By NBF News

Iran has denied that the virus had damaged any of its nuclear plants

Iran temporarily stopped enriching uranium earlier in November, according to the UN nuclear watchdog.

The International Atomic Energy Agency gave no reason for the temporary halt in the enrichment of low-grade uranium.

But there was speculation that a complex computer worm which infected the personal computers of staff at the country's first nuclear power station, at Bushehr, might be the reason.

Iran on Tuesday denied that the Stuxnet worm had caused any damage.

The West fears Iran's ultimate goal is to build nuclear weapons. Iran says its programme is aimed solely at peaceful energy use.

'Real problems'
In a report leaked to several news agencies, the IAEA said that none of the centrifuge units at Iran's Natanz plant were being fed for enrichment to lower-levels when inspectors visited the site on 16 November.

On both earlier and subsequent visits more than 4,800 such centrifuges were being fed with nuclear material.

It was not clear whether the technical problems suffered at the plant, which are reported to have included power fluctuations, were due to the computer virus.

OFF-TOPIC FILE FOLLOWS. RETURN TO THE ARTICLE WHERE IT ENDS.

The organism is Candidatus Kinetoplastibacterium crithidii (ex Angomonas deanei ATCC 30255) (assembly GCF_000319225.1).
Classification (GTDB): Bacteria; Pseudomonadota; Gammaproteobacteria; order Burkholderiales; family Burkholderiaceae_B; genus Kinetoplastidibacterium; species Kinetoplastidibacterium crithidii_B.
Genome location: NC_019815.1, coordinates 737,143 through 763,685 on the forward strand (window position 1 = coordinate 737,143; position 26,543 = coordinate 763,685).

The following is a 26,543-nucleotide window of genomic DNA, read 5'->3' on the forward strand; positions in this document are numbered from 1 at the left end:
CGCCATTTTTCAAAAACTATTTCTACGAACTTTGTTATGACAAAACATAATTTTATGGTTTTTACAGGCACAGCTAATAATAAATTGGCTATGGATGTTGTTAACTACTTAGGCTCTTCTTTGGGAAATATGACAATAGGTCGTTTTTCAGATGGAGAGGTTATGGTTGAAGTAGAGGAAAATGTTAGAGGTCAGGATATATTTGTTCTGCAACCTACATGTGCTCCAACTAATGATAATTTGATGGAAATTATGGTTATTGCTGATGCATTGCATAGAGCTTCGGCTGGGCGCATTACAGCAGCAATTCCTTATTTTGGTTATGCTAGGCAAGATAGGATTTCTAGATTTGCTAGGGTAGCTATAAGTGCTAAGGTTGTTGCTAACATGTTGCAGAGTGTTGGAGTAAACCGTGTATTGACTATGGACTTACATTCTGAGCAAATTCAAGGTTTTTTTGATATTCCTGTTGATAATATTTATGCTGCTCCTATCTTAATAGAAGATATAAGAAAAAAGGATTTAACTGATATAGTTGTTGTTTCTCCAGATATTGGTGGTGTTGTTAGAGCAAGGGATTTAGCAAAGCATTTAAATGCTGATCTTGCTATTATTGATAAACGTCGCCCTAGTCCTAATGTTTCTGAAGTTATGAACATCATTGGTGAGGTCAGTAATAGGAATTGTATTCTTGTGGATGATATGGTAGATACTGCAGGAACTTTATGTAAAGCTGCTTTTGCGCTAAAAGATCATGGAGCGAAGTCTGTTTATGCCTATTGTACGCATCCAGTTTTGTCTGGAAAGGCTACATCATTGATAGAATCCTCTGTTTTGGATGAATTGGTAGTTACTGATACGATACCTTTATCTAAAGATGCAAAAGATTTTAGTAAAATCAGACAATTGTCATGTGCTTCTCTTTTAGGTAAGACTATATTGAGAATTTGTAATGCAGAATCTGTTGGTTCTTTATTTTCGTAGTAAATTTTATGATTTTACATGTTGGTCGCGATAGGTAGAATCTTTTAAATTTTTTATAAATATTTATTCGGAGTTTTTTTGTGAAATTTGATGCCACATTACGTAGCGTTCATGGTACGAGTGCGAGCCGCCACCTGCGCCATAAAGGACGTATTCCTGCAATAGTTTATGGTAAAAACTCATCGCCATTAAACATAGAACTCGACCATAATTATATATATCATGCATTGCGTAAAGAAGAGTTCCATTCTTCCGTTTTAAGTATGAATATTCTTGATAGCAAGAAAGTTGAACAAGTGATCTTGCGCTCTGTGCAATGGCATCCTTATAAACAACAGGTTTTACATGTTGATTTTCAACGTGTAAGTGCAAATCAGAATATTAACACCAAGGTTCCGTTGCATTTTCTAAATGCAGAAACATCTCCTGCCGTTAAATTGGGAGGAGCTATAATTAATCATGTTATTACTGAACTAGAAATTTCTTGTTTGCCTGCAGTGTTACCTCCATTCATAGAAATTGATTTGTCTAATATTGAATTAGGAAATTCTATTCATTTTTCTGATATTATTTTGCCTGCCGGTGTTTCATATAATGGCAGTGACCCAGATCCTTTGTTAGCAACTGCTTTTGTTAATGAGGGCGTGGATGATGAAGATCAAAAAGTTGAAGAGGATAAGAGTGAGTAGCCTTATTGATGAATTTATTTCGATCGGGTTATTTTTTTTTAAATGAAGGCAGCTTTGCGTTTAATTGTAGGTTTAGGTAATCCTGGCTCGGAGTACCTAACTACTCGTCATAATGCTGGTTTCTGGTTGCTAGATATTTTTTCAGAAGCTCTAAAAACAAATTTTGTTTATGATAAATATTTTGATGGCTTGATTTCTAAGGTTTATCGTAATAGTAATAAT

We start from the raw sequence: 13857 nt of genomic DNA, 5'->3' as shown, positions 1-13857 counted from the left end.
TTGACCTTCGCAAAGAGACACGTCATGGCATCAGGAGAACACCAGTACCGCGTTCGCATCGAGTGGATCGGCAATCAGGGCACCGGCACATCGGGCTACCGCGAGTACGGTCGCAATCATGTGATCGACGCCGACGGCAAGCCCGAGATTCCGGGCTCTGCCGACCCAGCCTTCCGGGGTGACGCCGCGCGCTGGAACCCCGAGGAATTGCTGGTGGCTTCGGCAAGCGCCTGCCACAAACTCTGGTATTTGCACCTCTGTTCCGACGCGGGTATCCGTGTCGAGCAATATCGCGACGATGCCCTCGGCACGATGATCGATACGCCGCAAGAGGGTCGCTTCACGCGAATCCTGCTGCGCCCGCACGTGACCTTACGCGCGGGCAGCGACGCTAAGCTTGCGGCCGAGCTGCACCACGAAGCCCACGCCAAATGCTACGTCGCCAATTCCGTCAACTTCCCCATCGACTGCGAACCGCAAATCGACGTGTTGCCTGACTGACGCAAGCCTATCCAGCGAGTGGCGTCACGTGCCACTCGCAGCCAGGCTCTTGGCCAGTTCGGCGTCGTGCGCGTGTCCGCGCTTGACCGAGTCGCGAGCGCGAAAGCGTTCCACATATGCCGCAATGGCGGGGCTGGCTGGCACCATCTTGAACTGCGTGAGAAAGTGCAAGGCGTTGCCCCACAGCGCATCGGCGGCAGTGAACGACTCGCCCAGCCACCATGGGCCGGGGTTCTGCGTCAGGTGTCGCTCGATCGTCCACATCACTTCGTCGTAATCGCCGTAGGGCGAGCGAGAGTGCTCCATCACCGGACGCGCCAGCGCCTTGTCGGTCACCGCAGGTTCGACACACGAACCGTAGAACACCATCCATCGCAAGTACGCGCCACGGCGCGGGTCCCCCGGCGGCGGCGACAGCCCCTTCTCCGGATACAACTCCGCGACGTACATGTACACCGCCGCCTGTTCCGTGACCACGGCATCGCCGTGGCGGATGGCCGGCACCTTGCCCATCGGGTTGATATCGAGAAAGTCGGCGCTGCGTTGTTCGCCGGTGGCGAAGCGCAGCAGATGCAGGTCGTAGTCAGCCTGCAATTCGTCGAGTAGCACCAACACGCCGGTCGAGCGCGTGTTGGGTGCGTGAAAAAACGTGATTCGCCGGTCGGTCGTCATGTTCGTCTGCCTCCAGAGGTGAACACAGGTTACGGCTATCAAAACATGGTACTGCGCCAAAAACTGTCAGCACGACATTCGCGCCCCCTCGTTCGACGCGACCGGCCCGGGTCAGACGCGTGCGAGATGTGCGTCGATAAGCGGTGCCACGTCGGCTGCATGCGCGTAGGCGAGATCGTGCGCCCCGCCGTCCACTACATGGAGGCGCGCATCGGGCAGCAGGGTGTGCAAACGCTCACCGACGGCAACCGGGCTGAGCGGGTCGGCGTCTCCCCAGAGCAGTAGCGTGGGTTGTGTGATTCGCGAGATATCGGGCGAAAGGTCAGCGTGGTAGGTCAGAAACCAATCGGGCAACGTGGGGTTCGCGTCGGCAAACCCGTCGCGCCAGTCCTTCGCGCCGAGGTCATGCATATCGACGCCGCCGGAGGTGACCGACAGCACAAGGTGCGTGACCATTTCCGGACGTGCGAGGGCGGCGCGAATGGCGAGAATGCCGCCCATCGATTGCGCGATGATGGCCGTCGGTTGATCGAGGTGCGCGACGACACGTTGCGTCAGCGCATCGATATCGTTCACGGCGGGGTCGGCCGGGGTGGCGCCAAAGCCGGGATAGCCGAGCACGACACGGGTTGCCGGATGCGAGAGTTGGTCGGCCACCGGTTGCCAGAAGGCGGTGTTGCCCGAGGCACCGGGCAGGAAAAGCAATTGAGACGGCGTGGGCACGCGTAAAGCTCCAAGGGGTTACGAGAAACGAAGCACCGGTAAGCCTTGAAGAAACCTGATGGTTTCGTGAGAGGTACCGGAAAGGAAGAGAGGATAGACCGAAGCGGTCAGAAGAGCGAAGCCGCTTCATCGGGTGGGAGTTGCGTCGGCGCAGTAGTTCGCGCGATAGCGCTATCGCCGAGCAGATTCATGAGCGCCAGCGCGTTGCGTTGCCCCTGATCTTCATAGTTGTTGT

One senior diplomat quoted anonymously by Reuters news agency said that Iran was using an old centrifuge model which has been dogged by breakdowns for years.

“I don't think you can necessarily blame Stuxnet entirely. There could be some other issues but clearly they have been having some real problems,” the senior diplomat told Reuters.

Cyber experts say the worm, which Iran said in September had attacked its computers, has been configured to damage centrifuges and is capable of seizing control of industrial plants.

Some Western experts have said its complexity suggests it could only have been created by a “nation state”. Senior Iranian officials have said that the virus is evidence that an “electronic war” has been launched against the country.